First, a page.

I apologize if my remark hit home about SE KY, but from what I hear it is now even worse, drugs have turned a beautiful area into a tragedy.
     
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  14. imp

    imp Well-Known Member

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    @J_C

    Understood and agreed! Here's my two cents: I have never seen an IAC which allowed air to enter from the outside; all the pics above are similar confirming that: the IAC mounts in such a way to the throttle body that it's two holes "straddle" the throttle plate. IOW, the IAC allows air to bypass the throttle plate and the amount of air is controlled by the solenoid pintle via the PCM. Thus, idle speed can be held as various electrical and mechanical loads on the engine change, alternator load and say A/C compressor. It also allows idle speed-up when cold, like the steps on the throttle plates of the old dinosaurs.

    Actually, if you could see it, upon cranking, the IAC opens to it's maximum to allow a big gulp of air into the engine while starting, then closes down as needed. It is not a "stepper" type device. The amount the solenoid plunger moves depends on the amount of voltage applied to it's coil, "fighting" against the return spring which closes it when off. Yes, it has 2 wires.

    Note, though, that "drive by wire" throttle bodies have NO IAC, but rather a Servomotor which opens and closes the throttle plate, so closely controlled, that plate opening is used to establish idle speed. It also has ONLY 2 WIRES.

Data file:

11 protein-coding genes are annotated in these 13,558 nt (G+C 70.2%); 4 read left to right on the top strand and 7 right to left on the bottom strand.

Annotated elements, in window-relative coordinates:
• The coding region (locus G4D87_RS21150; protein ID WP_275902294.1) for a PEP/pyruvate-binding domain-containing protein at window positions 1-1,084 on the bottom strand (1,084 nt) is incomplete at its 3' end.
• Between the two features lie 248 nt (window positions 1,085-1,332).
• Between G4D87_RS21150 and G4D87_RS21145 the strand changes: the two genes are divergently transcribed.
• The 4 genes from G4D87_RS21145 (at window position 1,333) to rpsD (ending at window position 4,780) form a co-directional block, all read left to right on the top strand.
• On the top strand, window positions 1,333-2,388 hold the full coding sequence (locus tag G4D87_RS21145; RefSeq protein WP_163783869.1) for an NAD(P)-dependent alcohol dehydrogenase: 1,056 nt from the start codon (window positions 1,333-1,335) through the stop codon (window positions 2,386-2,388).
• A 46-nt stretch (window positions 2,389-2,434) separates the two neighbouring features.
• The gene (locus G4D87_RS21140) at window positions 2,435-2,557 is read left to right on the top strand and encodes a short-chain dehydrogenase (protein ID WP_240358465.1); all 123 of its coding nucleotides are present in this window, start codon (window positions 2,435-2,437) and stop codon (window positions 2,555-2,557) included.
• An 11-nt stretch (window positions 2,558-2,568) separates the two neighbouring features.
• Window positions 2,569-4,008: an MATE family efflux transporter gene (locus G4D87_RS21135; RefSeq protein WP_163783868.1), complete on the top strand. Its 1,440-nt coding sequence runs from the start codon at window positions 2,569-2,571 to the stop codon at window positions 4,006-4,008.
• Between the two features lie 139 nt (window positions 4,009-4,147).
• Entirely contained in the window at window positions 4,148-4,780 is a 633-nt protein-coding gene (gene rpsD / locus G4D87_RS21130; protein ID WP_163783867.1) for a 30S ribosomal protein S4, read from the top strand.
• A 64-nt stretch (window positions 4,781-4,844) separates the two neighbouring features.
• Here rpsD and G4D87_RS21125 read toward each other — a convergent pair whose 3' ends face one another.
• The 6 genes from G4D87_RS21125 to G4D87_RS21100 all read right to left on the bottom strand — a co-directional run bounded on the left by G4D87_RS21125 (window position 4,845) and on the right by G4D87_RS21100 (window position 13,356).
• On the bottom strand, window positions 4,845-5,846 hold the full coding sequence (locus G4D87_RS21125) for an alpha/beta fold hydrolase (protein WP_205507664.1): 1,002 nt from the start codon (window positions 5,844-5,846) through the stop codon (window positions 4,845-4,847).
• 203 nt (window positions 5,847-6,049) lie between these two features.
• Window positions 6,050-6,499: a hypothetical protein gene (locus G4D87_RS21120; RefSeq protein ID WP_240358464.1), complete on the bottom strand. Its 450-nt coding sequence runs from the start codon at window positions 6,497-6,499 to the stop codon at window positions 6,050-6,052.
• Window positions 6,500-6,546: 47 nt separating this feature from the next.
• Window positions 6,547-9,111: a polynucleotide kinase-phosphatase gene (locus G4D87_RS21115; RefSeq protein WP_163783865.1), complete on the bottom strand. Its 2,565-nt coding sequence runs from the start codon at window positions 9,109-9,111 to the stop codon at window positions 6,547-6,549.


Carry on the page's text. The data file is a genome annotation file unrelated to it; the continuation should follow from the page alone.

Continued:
If anyone likes, ask, and I'll describe how the DBW system self-checks itself each and every time the key is turned to ON. imp
     
    Last edited: September 8, 2019
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  15. 1998Exp

    1998Exp Well-Known Member

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    So can we summarize this discussion by stating that the $10 "adjustable" IAC does not allow setting the idle speed by rotating a screw, because that's the job of the PCM, and that screw is probably some factory adjustment for spring tension or rod length on an inferior product with poor tolerances?
    Also, if one looks at J_C's diagrams, it appears that the purpose of that little cap on the top is to equalize the pressure inside the damper (that probably exists to smooth the rapid "clicks" of the solenoid) - obviously nothing to do with combustion air, which is always supplied filtered and metered.

    And yes, do explain how the DBW self-checks -- just in case the "fly by wire" throttle in my significant other's Kia misbehaves and needs me to fix it. Thanks!